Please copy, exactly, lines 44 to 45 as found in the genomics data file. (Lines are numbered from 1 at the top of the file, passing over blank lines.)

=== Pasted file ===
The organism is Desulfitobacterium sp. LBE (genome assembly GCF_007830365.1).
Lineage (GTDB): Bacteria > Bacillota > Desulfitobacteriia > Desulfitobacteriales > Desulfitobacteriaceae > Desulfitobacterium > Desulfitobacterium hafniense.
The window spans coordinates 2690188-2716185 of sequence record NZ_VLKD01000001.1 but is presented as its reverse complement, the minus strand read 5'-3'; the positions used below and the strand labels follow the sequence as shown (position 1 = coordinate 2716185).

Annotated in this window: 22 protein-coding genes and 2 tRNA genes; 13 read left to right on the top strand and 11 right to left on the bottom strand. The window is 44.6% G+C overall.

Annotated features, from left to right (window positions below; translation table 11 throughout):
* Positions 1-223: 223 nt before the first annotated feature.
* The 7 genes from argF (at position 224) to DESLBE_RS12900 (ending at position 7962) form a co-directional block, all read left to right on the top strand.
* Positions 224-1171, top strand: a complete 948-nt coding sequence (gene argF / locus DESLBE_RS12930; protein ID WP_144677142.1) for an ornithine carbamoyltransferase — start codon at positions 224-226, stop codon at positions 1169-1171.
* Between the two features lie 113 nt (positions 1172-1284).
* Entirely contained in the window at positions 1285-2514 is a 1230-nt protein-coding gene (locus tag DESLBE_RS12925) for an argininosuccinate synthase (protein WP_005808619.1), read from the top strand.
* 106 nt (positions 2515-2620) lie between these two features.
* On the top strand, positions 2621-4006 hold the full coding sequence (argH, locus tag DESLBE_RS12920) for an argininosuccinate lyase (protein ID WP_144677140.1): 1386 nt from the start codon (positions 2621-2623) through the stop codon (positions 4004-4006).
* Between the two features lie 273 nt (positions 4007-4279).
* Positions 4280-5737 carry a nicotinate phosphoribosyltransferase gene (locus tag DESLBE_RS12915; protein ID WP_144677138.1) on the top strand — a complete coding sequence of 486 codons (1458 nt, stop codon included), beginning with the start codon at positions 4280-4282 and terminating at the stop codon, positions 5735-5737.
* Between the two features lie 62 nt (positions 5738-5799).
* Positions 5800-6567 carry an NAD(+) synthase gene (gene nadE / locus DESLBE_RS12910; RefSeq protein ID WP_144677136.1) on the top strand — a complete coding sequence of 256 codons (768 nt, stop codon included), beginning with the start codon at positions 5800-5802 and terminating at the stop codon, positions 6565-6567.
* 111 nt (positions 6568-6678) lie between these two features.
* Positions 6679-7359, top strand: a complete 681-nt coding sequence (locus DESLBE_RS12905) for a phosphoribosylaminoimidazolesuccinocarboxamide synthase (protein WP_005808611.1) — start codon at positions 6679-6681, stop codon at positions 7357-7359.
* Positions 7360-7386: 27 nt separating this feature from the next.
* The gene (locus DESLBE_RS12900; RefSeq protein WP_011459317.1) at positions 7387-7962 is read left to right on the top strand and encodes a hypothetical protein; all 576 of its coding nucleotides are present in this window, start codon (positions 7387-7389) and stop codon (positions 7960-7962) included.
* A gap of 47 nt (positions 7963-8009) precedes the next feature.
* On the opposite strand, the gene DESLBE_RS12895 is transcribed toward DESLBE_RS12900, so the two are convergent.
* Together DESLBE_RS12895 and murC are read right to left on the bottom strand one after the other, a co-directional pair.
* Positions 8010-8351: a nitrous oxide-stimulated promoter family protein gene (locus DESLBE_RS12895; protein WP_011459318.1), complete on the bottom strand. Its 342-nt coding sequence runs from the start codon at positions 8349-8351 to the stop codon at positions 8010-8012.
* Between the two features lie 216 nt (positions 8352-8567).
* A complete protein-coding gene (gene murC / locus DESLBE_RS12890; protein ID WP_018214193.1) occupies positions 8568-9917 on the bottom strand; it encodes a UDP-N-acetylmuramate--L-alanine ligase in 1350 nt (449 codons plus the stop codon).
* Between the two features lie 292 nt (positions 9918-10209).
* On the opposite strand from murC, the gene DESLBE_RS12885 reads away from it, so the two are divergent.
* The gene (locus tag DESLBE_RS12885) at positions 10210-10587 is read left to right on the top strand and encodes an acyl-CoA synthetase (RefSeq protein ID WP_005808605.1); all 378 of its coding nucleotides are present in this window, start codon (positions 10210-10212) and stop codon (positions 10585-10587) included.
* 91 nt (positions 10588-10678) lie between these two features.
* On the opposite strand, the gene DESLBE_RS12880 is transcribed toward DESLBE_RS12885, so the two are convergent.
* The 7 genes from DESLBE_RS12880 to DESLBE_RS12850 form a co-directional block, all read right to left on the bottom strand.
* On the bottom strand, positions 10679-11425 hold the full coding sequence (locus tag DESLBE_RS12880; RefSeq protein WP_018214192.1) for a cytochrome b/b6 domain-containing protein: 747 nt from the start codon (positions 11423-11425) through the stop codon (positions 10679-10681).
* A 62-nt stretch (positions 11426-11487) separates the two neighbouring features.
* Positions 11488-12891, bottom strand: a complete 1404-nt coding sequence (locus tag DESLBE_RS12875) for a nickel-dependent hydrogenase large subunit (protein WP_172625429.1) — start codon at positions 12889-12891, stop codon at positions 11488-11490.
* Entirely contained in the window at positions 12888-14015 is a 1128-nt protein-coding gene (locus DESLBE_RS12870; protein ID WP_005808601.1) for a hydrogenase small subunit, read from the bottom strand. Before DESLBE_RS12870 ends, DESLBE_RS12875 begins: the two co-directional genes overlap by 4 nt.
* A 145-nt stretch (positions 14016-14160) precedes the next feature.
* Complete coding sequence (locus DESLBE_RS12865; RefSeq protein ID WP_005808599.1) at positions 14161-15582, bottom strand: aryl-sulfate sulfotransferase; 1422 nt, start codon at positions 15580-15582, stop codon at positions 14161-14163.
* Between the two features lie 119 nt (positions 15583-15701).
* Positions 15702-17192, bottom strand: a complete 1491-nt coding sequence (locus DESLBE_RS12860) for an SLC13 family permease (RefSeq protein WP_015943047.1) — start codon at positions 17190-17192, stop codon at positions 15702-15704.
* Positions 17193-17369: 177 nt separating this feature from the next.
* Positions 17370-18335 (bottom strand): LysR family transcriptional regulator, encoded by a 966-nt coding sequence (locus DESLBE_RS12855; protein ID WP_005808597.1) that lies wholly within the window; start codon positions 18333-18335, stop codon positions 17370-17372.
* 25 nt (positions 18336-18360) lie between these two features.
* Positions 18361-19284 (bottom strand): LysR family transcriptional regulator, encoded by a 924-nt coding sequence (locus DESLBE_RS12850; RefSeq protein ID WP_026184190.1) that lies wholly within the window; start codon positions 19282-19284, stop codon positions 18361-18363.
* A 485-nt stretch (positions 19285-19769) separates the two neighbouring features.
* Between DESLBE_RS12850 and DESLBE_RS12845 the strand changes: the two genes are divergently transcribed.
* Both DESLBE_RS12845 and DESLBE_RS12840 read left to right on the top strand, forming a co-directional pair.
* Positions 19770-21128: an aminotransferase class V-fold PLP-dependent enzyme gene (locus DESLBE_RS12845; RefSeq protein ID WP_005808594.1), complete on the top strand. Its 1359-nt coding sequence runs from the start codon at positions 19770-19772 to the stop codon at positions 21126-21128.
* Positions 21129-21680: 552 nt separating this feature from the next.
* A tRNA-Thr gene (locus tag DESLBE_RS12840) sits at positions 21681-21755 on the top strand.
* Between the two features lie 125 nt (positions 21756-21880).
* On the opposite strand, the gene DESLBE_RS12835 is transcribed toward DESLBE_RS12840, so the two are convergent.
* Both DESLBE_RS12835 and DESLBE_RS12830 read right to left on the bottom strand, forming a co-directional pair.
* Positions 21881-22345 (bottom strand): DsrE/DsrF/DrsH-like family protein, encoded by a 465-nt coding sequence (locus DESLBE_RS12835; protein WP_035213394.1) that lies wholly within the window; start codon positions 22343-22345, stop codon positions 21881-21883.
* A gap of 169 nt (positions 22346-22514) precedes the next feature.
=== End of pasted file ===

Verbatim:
* Positions 18361-19284 (bottom strand): LysR family transcriptional regulator, encoded by a 924-nt coding sequence (locus DESLBE_RS12850; RefSeq protein ID WP_026184190.1) that lies wholly within the window; start codon positions 19282-19284, stop codon positions 18361-18363.
* A 485-nt stretch (positions 19285-19769) separates the two neighbouring features.